25 March 2011

In the shade


BBC Sports | Artificial clouds could help cool 2022 Qatar World Cup

Scientists at Qatar University claim to have developed artificial clouds to provide shade for stadia and training grounds at the 2022 World Cup.
I have a different solution than Qatar U: don't hold outdoor spectator sporting events in deserts.  Problem solved.

I got heat sick at a world cup game in DC for chrisake. I can only image what it would be like in Doha.

Also — that is not a cloud. Not even remotely.  Call it a "flying parasol" or "floating awning" or "mega-scale powered shade kite" or something, but it has no more in common with a cloud than a frisbee does.

Here's another idea.  Rather trying to support a shade device with propellors and lift and aeronautical whatnot, how about we support it from the ground?  It's something that might be familiar to fans of the Atlanta Falcons, the Dallas Cowboys, the Detroit Lions, the Minnesota Vikings, the New Orleans Saints, the St. Louis Rams, the Houston Texans, the Arizona Cardinals, the Seattle Seahawks, the Toronto Blue Jays, the Arizona Diamondbacks, the Seattle Mariners, the Milwaukee Brewers, the Houston Astros, the Tampa Bay Rays, FC Schalke 04, Vitesse, Consadole Sapporo & the Hokkaido Nippon-Ham Fighters, Eintracht Frankfurt, Fortuna Düsseldorf, and Galatasaray S.K. — it's an advanced piece of architecture called "a roof."

That is all.

7 comments:

  1. Heh. A roof, what a novel concept.

    This brought to mind the old doggerel about the U.S. and Soviet space programs of the 60's. When faced with the daunting challenge of trying to get a pen to write in zero gravity, the U.S. spent $20M researching the problem, ultimately ending with the fine CO2-pressurized pens produced by Fischer that can write in zero-g and even negative-g situations.

    When faced with the same problem, the Soviets just used pencils.

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  2. The only problem that the anecdote is not quiet accurate. Here is the wiki link

    http://en.wikipedia.org/wiki/Space_Pen#Uses_in_the_U.S._and_Russian_space_programs

    Russians also adopted the space pen since pencils in zero gravity might not be safe due to breakage. Moreover, the pen was developed independently.

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  3. I already noted the inaccuracy of my anecdote by referring to it as a "doggerel" (q.v.). I'm also very familiar with the dangers of graphite particles to spacecraft avionics equipment (I work at Johnson Space Center).

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  4. I came to the same conclusion as you but a soccer fan I inquired about it did not join in my laughter. He suggested that the Qatari (Qatarians? Qatides?) are trying to find a way to not build roofs because after the WC they are going to dismantle the stadia and ship them to nations in need(?) of them. So less construction, deconstruction, transport and reconstruction costs might translate into....mega scale hover shade-kites.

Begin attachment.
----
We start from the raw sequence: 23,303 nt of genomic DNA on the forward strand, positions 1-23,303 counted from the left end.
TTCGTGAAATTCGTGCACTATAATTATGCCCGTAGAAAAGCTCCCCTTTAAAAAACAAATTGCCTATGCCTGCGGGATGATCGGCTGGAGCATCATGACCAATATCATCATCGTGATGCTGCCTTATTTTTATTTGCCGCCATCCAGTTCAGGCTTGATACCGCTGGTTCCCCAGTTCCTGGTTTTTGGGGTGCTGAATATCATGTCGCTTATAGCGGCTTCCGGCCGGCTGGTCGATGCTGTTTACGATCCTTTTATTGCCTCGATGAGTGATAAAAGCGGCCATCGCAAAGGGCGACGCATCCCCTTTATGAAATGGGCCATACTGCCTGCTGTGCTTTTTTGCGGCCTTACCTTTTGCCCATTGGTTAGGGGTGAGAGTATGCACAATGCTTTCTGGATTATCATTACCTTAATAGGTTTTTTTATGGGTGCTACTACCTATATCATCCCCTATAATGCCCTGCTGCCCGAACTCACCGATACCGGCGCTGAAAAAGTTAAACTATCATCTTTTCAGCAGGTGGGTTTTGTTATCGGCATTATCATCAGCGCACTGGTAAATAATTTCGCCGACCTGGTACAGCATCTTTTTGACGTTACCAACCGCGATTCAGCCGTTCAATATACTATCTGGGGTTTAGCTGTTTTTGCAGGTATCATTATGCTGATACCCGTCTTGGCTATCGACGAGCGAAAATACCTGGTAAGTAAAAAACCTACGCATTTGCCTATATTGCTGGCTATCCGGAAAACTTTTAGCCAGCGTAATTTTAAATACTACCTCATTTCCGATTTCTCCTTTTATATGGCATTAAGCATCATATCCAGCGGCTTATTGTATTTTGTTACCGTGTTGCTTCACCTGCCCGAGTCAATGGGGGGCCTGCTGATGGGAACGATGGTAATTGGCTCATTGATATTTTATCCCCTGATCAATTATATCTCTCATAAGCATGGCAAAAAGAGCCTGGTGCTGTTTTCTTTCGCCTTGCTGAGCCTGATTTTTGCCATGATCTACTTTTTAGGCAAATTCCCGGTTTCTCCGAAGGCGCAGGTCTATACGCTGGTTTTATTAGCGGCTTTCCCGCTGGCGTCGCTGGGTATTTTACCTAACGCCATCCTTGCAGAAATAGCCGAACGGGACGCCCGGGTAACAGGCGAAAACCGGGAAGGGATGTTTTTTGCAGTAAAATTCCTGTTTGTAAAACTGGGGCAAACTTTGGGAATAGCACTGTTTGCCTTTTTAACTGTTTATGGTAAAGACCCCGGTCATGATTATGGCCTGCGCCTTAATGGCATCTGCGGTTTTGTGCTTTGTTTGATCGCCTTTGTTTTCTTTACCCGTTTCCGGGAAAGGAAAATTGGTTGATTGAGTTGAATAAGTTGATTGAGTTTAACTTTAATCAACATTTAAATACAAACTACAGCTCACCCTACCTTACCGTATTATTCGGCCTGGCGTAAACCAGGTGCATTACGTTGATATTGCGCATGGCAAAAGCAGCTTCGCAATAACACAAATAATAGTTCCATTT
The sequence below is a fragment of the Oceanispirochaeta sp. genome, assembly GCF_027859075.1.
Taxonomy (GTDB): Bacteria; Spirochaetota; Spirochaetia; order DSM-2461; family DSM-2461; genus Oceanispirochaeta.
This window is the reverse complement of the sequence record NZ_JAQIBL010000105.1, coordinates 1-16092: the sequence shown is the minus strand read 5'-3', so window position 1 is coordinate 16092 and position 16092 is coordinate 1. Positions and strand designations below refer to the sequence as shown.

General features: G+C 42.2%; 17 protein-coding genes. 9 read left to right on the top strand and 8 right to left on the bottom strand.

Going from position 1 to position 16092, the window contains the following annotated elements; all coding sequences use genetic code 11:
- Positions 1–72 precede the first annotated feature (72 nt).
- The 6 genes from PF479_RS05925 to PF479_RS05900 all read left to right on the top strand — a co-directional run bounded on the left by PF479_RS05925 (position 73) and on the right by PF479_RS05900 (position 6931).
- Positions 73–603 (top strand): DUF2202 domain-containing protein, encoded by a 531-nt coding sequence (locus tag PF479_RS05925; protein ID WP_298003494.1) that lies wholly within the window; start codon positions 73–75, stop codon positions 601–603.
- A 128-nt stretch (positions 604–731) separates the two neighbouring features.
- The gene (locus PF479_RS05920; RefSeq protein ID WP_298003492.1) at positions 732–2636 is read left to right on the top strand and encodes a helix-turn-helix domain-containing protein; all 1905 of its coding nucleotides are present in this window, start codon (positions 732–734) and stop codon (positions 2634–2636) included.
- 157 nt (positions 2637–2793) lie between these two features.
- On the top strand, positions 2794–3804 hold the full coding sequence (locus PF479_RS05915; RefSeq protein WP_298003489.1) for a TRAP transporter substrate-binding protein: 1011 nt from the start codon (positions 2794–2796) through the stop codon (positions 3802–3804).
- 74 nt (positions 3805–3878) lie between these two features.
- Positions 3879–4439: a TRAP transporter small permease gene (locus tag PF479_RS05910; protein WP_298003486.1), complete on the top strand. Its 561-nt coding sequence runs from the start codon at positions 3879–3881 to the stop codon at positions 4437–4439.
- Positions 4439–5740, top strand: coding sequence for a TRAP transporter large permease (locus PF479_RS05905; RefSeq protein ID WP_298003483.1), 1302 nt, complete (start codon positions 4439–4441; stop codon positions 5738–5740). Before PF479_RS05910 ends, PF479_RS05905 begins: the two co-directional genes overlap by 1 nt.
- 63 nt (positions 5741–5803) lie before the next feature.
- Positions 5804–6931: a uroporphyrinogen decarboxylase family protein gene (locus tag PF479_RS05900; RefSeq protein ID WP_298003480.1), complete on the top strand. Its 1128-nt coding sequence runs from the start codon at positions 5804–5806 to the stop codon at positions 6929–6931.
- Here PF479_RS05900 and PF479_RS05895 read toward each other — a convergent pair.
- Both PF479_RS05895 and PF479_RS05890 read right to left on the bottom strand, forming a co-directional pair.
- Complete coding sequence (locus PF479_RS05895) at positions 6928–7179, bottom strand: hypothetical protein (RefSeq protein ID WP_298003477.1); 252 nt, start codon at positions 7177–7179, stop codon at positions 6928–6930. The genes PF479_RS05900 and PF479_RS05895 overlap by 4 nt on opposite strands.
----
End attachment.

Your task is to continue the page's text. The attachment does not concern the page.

I'm not sure I'm convinced, but I thought I'd throw it out there.

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  5. I had heard they proposed to dismantle the stadia and ship them out. I guess I figured if you've already got the job of designing, building, unbuilding, and rebuilding something like a stadium, how hard can it be to build one that also has a roof?

    Maybe I'm way off. I know turning a car into a convertible model is not at all trivial even thought it seems like you just lop off the top bits. Perhaps adding a roof in this circumstance is more difficult than it seems. But still... flying roofs? Really? My gut feeling is that there's no way that's cheaper or simpler than the alternatives, like an awning.

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  6. I should also make one thing clear. My hat is off to the Q.U. engineering department that can make these flying shade things work. It's absurd and bizarre and exactly the kind of weird stuff I want engineering researchers to be coming up with. I want engineers coming up with things that would make Jules Verne happy. Maybe this is even a good solution to the dismantle-able stadium shade problem.

    What irks me is the way this thing is being reported. If this is actually a good solution to the problem despite all intuition, then I need reporters to explain why it's good and why the intuition is wrong. If it's a silly, pie-in-the-sky solution, I want reporters saying that. If it's a publicity stunt or a look-what-we-can-do concept, I want them saying that. I don't want them running facile articles based on press releases from universities about some whimsical nonsense as if it all made sense.

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